When you enter George Light's home in suburban Chicago, you know immediately you are in the company of a Lucyfan. Covering nearly an entire wall is a massive, beautifully-framed 3-sheet "Mame" poster, autographed by the redhead herself...
No longer an active collector of "all things Lucy," George today looks back on the years between 1978 and 1989 with fondness, wonderment, and more than a hint of melancholy...
"Sometimes it is hard to believe that period ever happened," he says . "In fact, most of the people who know me today have no idea that I once knew -- and received notes and telephone calls from -- Lucille Ball. Sadly, most of the younger ones have little or no memory of Lucy herself, of the lady that would turn up occasionally on The Tonight Show or Password. They only know her as the scripted "Lucy" of the reruns...
"I was unbelievably lucky to have met and gotten to known her -- but because I did, it is very hard for me now to get excited about some new doll or piece of merchandise that in reality has nothing to do with that lady. Most of the items are very nice, and I think they are fine for other people; they just do not mean 'Lucy' to me."
"I admit, however, I do still enjoy reading the occasional magazine article that comes along about her... Or popping in a DVD of one of her old movies or a tape of one of her talk show appearances. And, of course, I loved going to the Lucy Conventions and reminiscing with Wanda (Clark) and Irma (Kusely, photo right), and all the rest. I still love Lucy -- the Lucy I knew -- very much."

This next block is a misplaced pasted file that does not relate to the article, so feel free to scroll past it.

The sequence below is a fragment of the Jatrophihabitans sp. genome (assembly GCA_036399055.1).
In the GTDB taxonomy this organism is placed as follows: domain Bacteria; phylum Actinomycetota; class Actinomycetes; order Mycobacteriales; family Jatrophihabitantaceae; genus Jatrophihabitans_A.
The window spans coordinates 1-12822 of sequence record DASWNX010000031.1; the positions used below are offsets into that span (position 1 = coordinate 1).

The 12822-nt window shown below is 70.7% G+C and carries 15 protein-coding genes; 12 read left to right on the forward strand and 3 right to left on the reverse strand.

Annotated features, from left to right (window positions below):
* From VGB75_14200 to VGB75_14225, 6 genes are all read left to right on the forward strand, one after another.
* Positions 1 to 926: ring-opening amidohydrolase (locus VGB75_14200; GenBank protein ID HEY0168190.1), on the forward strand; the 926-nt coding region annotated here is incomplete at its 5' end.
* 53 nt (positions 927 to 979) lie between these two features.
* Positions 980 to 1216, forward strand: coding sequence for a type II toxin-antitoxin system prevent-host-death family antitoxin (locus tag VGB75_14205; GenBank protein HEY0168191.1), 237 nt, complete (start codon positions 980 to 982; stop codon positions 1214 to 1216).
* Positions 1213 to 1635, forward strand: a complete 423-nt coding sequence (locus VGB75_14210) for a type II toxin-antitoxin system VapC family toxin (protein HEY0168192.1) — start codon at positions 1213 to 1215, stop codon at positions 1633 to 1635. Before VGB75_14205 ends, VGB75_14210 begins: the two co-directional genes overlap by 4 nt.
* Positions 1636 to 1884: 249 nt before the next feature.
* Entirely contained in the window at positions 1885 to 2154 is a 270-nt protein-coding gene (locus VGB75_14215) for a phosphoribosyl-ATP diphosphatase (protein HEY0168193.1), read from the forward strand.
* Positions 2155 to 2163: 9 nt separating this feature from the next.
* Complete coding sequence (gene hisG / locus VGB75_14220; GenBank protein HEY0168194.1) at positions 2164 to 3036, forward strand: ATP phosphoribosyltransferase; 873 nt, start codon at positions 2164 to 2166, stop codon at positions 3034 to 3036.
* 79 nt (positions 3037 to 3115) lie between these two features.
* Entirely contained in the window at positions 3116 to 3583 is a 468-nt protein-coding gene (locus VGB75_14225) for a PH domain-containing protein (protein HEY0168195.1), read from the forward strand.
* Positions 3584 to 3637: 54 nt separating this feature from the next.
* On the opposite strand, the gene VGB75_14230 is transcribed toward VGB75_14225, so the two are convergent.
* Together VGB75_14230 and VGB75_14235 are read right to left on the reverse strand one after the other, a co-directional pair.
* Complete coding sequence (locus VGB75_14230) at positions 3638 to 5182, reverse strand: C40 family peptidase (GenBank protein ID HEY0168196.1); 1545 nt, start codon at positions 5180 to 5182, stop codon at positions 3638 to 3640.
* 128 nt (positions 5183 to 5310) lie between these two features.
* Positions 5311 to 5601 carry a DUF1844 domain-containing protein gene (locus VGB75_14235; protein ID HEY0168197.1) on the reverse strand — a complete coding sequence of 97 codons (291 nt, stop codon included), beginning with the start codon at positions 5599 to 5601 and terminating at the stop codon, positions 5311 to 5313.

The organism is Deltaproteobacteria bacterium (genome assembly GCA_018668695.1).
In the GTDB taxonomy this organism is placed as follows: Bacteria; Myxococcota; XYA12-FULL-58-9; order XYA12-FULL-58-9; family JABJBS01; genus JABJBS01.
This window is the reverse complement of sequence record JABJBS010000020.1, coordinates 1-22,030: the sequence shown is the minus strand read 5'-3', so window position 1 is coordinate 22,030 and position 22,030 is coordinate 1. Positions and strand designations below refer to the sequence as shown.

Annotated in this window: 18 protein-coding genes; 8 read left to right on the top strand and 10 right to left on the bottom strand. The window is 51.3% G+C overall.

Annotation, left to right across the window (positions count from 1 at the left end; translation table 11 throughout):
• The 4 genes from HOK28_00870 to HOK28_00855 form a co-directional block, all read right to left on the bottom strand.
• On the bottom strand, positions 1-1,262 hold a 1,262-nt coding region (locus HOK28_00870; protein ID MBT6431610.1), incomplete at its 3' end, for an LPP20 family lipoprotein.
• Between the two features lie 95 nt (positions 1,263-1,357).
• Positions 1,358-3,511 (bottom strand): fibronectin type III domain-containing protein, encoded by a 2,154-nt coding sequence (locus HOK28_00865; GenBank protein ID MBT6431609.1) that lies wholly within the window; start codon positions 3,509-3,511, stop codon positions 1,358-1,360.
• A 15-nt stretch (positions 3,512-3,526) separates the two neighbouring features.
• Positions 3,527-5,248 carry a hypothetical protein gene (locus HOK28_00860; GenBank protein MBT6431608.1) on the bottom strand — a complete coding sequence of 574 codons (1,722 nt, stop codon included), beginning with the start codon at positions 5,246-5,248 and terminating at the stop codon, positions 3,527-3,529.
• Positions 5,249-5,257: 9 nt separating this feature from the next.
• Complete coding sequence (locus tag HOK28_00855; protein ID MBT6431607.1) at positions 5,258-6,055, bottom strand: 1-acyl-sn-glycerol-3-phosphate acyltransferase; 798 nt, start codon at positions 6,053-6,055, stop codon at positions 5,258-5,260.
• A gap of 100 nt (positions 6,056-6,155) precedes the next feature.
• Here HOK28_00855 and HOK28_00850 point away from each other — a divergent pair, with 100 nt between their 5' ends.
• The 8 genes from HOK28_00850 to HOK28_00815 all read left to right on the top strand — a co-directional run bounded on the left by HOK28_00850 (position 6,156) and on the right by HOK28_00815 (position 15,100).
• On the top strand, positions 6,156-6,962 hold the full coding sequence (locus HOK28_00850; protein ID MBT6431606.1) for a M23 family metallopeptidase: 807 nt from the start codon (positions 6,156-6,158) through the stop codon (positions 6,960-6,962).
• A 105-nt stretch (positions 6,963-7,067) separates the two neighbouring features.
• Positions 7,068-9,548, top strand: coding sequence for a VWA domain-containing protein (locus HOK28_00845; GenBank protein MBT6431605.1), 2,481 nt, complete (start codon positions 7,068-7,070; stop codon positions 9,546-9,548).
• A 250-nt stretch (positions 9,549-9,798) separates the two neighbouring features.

George first became a member of We Love Lucy in the spring of 1978. He was only 17 at the time, but had already collected a mountain of material regarding his favorite redhead. Because home video recorders were then just new on the market (and still quite expensive), George had started to make audio recordings of Lucy's various TV appearances. As a gift he sent us a three-or four-minute compilation of what he called, "Lucy's Best." Imagine our surprise when we discovered the entire tape consisted of sound bites -- of Lucy saying, "Hello, George," "Thank you, George," etc. The clips had been lifted from Lucy's various talk and variety show appearances with such personages as George Burns, George Gobel, and George Who-have-you.
Over the course of the next few years, George got to know Lucille Ball personally, and on many occasions she would call to speak with him on the phone. If, by chance, he was not at home, she was never reluctant to leave a message on his answering machine. By the time she left us in 1989, George had assembled a whole cache of precious personal messages from the lady he adored. When she said, "Thank you, George," on these tapes, she was addressing We Love Lucy's own George Light...
In 1992, George wrote the following for our club journal:
"By the time I was old enough to watch I Love Lucy, Lucy was several seasons into The Lucy Show. I was part of the first of the 'rerun generations.' Before I knew the title of the show, I would pester my mother to turn on 'the show with the heart.'